Theories should be treated with a degree of suspicion until proven beyond all reasonable doubt. You only need to remember the Y2K fiasco where Armageddon was predicted with the change-over from 1999 to 2000 on computer clocks – calamitous crashes and dreadful fallouts were forecast. Needless to say, nothing dramatic happened, although billions of dollars were spent in a frenetic push to “fix the problem”, which in most cases (if not all?) didn’t exist. Similarly, I think climate change, and its associated predictions of global warming, has some way to go before we can say with any conviction that it is a certainty. The evidence does, however, appear to be quite convincing. The climate change proponents believe that temperatures could increase by between 1 to 7 degrees and wreak havoc on our lives and the earth, with the inevitable melting of ice causing significantly higher water levels. This would result in a myriad of problems, generally creating hardships for people and for many making their present existences unsustainable As a result we need to keep questioning and researching this potentially dire prediction.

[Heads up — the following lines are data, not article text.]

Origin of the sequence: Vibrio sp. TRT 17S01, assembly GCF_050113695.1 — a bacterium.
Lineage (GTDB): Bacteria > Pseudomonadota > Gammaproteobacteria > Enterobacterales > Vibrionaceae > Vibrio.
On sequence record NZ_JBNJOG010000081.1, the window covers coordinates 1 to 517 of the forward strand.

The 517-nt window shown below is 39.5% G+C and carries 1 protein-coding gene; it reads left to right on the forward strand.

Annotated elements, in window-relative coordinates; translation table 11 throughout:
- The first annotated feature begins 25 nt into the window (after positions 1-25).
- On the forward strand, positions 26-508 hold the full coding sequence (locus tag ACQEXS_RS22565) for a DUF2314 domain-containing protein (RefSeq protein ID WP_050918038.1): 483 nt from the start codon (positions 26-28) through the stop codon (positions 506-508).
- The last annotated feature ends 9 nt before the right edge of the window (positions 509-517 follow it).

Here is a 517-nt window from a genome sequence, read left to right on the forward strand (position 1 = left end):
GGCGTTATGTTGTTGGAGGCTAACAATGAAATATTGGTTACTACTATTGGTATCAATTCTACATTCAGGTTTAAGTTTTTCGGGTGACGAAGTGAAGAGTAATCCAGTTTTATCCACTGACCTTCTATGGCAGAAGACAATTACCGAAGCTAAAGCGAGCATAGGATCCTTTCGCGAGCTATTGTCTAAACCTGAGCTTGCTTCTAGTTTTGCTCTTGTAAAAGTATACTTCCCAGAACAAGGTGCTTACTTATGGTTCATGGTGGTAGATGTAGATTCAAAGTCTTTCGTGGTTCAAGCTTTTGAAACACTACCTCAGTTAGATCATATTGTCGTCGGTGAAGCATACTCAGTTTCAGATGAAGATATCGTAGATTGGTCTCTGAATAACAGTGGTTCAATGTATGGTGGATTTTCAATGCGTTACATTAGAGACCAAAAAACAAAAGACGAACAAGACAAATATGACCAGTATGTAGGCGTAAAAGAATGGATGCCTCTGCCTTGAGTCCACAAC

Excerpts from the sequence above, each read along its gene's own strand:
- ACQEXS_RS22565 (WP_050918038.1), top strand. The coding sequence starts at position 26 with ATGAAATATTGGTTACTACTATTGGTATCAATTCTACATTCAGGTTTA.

‘Why should we bother’, you may ask, ‘what will be will be?’ Whether welcome or not, it is becoming a key issue in government policy and the public is beginning to accept it as fact. It will, therefore, impact on our lives and engineering careers sooner or later no matter what the truth is. It is thus critical to start understanding the issues. I must emphasise that I am not entirely convinced as I believe some of the evidence remains vague. Perhaps you will regard this as fence sitting, particularly as the predictions are widely claimed and somewhat overwhelming.
The climate change debaters include; the ‘promoters’ who regard the whole process as a big jigsaw puzzle – gradually building up the complete model by adding in bits of data, as they come to light, and rejecting bits, due to data contradiction. The ‘cynics or doubters’, on the other hand, believe the whole theory is a house of cards – you only need to remove one card and the whole shonky theory will collapse.